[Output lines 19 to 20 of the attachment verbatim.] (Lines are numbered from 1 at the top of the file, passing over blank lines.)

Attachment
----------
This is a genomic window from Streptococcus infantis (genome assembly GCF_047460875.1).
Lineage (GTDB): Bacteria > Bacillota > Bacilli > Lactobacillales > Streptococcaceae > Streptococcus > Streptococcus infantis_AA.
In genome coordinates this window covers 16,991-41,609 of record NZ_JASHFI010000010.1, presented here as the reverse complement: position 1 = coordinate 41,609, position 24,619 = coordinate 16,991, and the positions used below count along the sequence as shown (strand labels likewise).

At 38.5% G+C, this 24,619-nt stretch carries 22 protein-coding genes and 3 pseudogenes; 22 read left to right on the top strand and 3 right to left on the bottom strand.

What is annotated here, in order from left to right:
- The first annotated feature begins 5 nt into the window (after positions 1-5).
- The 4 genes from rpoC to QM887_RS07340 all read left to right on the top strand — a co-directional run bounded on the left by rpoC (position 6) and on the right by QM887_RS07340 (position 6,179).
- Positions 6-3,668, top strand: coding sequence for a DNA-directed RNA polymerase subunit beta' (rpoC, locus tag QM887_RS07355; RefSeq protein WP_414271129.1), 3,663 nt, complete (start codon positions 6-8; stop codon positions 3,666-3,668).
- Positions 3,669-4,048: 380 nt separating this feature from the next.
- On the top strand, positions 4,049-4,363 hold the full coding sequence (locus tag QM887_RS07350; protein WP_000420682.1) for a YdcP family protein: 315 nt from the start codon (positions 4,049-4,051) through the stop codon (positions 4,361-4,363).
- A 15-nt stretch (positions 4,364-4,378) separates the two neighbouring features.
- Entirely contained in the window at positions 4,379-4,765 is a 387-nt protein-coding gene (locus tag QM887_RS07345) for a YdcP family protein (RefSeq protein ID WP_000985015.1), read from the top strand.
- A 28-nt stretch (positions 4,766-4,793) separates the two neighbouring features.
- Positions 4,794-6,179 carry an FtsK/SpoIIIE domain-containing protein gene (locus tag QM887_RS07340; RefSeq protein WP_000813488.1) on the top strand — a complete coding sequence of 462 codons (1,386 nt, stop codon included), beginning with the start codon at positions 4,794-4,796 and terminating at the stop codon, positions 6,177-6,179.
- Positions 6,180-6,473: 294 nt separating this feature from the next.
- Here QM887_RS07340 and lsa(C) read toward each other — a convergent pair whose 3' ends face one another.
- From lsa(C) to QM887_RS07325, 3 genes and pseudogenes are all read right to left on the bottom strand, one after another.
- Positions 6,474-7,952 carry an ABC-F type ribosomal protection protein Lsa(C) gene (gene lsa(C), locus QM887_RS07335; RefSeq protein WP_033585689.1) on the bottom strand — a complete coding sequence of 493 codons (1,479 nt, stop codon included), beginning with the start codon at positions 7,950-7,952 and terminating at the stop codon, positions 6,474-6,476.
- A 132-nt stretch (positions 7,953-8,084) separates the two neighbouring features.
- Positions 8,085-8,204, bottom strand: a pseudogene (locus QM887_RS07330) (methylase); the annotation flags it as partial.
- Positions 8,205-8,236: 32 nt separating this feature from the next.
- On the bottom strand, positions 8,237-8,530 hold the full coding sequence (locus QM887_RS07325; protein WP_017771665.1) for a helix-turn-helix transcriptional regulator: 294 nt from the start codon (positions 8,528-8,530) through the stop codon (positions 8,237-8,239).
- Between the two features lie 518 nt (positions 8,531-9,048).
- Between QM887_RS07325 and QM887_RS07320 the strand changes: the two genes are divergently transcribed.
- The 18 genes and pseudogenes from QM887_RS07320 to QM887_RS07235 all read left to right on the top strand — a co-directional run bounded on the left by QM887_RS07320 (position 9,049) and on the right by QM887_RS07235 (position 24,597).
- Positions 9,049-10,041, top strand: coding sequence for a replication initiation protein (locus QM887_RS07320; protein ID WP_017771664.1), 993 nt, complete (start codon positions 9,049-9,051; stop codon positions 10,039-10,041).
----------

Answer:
- A 132-nt stretch (positions 7,953-8,084) separates the two neighbouring features.
- Positions 8,085-8,204, bottom strand: a pseudogene (locus QM887_RS07330) (methylase); the annotation flags it as partial.